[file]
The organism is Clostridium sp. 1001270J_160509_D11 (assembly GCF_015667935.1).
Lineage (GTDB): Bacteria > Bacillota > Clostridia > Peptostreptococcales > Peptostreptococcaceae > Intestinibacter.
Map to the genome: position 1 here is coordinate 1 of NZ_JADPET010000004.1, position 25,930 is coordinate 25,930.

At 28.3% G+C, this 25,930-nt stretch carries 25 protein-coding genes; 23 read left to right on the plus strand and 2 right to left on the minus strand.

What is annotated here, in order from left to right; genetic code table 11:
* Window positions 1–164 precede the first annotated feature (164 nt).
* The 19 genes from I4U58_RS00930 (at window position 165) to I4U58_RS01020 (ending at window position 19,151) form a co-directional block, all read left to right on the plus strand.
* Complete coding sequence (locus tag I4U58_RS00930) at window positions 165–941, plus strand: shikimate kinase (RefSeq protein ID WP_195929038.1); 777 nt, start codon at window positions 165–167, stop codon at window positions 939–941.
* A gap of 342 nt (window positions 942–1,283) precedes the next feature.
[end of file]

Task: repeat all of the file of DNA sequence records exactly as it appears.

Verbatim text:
The organism is Clostridium sp. 1001270J_160509_D11 (assembly GCF_015667935.1).
Lineage (GTDB): Bacteria > Bacillota > Clostridia > Peptostreptococcales > Peptostreptococcaceae > Intestinibacter.
Map to the genome: position 1 here is coordinate 1 of NZ_JADPET010000004.1, position 25,930 is coordinate 25,930.

At 28.3% G+C, this 25,930-nt stretch carries 25 protein-coding genes; 23 read left to right on the plus strand and 2 right to left on the minus strand.

What is annotated here, in order from left to right; genetic code table 11:
* Window positions 1–164 precede the first annotated feature (164 nt).
* The 19 genes from I4U58_RS00930 (at window position 165) to I4U58_RS01020 (ending at window position 19,151) form a co-directional block, all read left to right on the plus strand.
* Complete coding sequence (locus tag I4U58_RS00930) at window positions 165–941, plus strand: shikimate kinase (RefSeq protein ID WP_195929038.1); 777 nt, start codon at window positions 165–167, stop codon at window positions 939–941.
* A gap of 342 nt (window positions 942–1,283) precedes the next feature.